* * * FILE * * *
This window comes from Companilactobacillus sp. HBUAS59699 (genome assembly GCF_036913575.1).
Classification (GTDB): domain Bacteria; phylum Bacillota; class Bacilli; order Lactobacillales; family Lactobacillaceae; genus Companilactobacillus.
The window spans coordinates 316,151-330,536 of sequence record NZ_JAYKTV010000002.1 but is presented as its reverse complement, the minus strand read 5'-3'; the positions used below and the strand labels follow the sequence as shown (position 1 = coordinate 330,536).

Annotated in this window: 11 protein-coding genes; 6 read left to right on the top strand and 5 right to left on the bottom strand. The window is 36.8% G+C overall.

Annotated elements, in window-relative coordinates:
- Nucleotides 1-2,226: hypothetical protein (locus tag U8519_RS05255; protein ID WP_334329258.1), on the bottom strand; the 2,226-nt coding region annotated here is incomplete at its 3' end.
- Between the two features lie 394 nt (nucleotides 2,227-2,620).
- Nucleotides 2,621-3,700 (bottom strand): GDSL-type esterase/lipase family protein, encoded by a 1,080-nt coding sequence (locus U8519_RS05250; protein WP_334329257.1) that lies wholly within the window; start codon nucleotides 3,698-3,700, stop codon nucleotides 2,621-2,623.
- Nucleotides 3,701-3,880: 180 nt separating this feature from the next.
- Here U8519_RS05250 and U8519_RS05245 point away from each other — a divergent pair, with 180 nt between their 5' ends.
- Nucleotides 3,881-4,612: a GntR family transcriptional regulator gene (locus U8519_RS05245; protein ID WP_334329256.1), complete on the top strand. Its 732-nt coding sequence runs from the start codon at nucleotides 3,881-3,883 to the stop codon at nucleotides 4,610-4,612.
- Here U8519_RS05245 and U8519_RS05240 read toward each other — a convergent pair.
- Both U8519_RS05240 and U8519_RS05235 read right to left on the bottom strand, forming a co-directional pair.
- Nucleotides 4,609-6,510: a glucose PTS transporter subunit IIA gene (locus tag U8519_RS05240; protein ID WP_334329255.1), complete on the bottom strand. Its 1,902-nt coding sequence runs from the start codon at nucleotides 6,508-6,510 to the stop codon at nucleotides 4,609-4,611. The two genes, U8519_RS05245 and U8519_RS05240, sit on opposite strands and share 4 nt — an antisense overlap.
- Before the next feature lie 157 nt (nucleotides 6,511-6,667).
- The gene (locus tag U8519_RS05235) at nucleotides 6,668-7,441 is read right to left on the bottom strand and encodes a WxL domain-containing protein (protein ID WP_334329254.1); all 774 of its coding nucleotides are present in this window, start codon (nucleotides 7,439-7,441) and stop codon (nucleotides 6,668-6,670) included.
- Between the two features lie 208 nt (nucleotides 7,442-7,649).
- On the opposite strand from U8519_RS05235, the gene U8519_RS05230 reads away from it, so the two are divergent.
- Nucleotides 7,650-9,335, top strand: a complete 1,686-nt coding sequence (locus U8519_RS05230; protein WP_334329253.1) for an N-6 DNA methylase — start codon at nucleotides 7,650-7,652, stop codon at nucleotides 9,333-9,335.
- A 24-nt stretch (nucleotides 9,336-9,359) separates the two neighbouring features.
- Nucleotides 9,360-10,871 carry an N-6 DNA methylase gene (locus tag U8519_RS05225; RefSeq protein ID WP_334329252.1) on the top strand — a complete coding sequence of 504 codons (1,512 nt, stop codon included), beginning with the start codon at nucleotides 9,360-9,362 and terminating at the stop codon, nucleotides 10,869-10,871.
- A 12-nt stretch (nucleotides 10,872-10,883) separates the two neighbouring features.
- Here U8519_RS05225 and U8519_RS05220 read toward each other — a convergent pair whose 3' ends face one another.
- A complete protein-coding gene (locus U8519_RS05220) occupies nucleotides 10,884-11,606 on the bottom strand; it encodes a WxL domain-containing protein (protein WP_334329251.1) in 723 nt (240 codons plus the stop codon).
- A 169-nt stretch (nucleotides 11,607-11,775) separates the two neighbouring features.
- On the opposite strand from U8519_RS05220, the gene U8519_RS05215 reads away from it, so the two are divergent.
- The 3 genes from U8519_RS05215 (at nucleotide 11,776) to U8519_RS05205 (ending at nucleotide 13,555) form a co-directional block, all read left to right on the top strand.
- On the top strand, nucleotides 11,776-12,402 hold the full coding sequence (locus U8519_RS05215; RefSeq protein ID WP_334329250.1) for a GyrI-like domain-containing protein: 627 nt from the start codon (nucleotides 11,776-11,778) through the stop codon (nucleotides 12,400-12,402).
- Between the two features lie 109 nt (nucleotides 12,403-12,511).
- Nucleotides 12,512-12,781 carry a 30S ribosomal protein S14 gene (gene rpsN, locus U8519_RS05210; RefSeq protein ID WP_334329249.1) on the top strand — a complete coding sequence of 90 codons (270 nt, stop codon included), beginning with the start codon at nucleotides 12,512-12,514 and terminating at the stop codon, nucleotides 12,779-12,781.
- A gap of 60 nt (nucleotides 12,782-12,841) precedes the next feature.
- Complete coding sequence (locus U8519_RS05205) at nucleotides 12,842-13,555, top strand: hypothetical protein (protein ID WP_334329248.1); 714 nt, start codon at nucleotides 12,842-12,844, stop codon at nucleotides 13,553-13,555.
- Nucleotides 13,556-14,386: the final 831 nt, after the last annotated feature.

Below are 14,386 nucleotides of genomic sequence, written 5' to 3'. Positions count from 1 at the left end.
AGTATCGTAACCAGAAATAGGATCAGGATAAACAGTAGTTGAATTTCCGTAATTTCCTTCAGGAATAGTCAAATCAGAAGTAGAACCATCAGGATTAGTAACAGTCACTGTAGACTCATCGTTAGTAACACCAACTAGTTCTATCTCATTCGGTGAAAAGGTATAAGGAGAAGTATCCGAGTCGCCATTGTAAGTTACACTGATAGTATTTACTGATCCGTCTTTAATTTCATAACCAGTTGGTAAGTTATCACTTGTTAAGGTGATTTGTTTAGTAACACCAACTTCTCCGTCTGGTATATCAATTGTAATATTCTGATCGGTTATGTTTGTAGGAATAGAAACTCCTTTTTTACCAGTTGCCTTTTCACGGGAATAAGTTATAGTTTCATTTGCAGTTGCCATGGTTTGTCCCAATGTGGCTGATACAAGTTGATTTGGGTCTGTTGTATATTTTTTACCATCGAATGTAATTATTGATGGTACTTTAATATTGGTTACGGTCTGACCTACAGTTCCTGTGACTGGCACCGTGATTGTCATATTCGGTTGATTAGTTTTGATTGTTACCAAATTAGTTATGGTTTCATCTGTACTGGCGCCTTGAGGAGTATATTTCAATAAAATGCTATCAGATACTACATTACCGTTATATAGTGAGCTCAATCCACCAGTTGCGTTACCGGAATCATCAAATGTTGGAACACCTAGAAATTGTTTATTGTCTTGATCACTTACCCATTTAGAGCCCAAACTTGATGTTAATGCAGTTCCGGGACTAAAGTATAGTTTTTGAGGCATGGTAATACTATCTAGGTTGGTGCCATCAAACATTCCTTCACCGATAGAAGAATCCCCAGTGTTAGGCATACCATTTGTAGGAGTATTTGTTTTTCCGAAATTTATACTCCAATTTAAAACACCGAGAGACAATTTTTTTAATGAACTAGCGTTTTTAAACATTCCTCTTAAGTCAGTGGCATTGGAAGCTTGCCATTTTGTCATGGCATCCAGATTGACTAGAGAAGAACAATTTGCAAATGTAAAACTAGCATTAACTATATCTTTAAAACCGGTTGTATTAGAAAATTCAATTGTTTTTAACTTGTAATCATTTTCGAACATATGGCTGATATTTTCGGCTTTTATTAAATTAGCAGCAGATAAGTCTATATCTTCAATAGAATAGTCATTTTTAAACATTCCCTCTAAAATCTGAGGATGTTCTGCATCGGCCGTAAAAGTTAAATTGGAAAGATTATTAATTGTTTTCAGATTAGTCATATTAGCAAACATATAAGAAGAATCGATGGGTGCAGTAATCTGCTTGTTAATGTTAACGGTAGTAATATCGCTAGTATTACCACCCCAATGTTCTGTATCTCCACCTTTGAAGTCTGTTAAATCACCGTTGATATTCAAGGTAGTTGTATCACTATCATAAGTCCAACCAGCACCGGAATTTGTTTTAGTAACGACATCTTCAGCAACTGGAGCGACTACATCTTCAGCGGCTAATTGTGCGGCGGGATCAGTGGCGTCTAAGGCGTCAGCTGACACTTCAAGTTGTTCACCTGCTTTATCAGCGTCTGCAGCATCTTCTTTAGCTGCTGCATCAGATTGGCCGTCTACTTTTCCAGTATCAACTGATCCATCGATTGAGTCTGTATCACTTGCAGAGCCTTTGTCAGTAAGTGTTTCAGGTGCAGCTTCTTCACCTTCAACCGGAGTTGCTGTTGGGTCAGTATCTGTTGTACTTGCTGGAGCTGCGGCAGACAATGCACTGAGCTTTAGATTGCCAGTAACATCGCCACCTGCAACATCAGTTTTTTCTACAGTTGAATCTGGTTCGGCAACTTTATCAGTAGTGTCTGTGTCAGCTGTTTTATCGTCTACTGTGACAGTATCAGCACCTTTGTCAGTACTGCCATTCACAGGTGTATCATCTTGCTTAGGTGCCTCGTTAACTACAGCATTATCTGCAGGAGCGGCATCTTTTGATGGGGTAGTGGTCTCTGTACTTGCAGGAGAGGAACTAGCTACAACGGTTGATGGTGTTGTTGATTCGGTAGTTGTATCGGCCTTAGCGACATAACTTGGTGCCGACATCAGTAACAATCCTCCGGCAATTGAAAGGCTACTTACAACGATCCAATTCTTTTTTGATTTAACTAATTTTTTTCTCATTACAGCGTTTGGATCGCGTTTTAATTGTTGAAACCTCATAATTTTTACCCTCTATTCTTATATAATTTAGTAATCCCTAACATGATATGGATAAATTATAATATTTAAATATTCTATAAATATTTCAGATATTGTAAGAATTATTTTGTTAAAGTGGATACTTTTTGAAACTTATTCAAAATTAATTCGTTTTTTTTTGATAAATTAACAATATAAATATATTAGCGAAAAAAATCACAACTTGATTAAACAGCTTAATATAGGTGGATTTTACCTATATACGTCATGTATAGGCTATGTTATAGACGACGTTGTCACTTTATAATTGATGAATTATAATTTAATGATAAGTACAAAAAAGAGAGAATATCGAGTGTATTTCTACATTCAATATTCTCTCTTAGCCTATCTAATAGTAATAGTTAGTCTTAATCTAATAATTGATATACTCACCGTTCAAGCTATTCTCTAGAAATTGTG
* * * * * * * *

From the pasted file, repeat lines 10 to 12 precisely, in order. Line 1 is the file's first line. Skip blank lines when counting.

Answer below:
- Here U8519_RS05250 and U8519_RS05245 point away from each other — a divergent pair, with 180 nt between their 5' ends.
- Nucleotides 3,881-4,612: a GntR family transcriptional regulator gene (locus U8519_RS05245; protein ID WP_334329256.1), complete on the top strand. Its 732-nt coding sequence runs from the start codon at nucleotides 3,881-3,883 to the stop codon at nucleotides 4,610-4,612.
- Here U8519_RS05245 and U8519_RS05240 read toward each other — a convergent pair.